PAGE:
Dubai, United Arab Emirates, December 11, 2011 --(PR.com
)-- Hany Abou-El-Fotouh was quoted as saying, "The event has presented comprehensive outlook towards the recent developments in corporate governance, risk and compliance. This is by far a very inspiring and rewarding conference for our professional community."
In his inauguration speech, Abou-El-Fotouh said, "As a result of the financial crisis of 2008 financial institutions and regulators have taken measures to protect the financial sector against future failures. An important area is the need for better transparency, mainly regarding remuneration, and how boards should improve their corporate governance practices to reduce the chances of a repeat of the credit crunch."
Stressing this theme, he said, "There are several recommendations for good governance available for the board of directors. However, the most important '10 commandments` include: tone at the top; qualified board members; independent non-executive directors; board-risk governance; expansion of the scope of the remuneration committee; IT governance; rigorous board evaluation; managing conflicts of interest; tracking governance failures and monitoring clients' governance."
Speaking on risk governance, Abou-El-Fotouh explained that the board should never be in a position of being surprised by failures and deficiencies. To prevent such surprises, the board should establish a board risk committee to work in tandem with existing audit committee. The risk committee would concentrate on risk strategy and management, free from any conflict with demands placed on audit committees. The risk committee has authority to seek external advice to test its risk management assumptions, particularly in the context of risk related to significant transactions.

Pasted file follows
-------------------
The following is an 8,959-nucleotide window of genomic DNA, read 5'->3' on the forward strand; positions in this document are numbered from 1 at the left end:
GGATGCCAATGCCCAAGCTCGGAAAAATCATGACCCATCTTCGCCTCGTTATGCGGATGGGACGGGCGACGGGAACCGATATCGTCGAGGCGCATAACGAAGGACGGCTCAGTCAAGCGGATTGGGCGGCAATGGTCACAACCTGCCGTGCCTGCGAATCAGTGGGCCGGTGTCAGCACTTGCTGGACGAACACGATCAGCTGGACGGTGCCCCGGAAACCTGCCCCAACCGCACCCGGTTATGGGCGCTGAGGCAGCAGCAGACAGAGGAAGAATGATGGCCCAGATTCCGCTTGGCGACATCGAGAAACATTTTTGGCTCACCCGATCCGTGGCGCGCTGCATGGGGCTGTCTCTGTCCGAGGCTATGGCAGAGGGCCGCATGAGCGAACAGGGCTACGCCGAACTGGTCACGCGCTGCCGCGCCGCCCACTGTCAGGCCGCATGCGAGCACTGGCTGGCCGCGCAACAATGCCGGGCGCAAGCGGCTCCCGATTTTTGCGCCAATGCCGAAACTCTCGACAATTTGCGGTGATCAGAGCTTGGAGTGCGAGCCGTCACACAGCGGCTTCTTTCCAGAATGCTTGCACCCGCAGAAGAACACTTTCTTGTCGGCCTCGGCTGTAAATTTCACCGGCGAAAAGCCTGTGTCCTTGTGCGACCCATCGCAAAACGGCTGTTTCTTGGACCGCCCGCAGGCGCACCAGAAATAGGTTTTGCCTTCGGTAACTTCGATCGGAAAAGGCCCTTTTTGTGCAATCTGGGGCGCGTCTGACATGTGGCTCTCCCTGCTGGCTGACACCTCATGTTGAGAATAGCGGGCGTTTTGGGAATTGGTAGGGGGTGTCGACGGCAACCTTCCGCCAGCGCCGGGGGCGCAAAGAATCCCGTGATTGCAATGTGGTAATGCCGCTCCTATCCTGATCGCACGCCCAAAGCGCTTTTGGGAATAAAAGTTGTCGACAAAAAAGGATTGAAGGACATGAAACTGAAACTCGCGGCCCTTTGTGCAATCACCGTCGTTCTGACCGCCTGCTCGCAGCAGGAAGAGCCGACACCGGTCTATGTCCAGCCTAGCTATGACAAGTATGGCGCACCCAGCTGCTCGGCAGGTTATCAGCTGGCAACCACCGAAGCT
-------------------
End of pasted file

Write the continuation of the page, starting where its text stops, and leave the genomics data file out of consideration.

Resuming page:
He further added, "the board should periodically review and revise its strategic plan that assesses all risks in many areas such as customer base, geographies, products and services, distribution channels, and mergers and acquisitions, cross-border transactions. The board needs to be clear on higher-risk transactions, areas and issues."
Addressing the delegates about anti-money laundering governance, Abou-El-Fotouh said that money laundering is a global concern that requires intensive international action. The huge amounts of dirty money injected into the international financial markets may also undermine the financial system. He further added that regulators expect to see convincing evidence that banks and other financial institutions govern themselves well. An important measurement of AML good governance is how well senior management and board of directors are being informed about key aspects of AML compliance, risk management and events that may call for their attention."
He concluded by saying that despite the global effort and progress achieved to deter financial crimes and improve governance practices, there is a considerable amount of work still to be done in this area.